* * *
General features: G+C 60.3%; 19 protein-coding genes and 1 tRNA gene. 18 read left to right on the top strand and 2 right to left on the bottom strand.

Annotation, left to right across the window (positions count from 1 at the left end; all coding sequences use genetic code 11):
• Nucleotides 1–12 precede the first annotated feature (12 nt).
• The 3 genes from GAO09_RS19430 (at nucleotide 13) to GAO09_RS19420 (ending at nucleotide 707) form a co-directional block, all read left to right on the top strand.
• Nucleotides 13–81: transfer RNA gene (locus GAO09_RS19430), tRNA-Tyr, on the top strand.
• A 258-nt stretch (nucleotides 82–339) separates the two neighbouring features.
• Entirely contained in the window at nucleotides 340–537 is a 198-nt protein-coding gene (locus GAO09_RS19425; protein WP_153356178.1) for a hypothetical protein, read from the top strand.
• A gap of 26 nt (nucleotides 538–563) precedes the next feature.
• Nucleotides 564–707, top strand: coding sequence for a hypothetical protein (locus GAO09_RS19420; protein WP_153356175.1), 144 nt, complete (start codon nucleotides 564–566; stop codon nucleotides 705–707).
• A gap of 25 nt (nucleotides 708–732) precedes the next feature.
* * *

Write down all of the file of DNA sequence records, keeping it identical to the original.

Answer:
General features: G+C 60.3%; 19 protein-coding genes and 1 tRNA gene. 18 read left to right on the top strand and 2 right to left on the bottom strand.

Annotation, left to right across the window (positions count from 1 at the left end; all coding sequences use genetic code 11):
• Nucleotides 1–12 precede the first annotated feature (12 nt).
• The 3 genes from GAO09_RS19430 (at nucleotide 13) to GAO09_RS19420 (ending at nucleotide 707) form a co-directional block, all read left to right on the top strand.
• Nucleotides 13–81: transfer RNA gene (locus GAO09_RS19430), tRNA-Tyr, on the top strand.
• A 258-nt stretch (nucleotides 82–339) separates the two neighbouring features.
• Entirely contained in the window at nucleotides 340–537 is a 198-nt protein-coding gene (locus GAO09_RS19425; protein WP_153356178.1) for a hypothetical protein, read from the top strand.
• A gap of 26 nt (nucleotides 538–563) precedes the next feature.
• Nucleotides 564–707, top strand: coding sequence for a hypothetical protein (locus GAO09_RS19420; protein WP_153356175.1), 144 nt, complete (start codon nucleotides 564–566; stop codon nucleotides 705–707).
• A gap of 25 nt (nucleotides 708–732) precedes the next feature.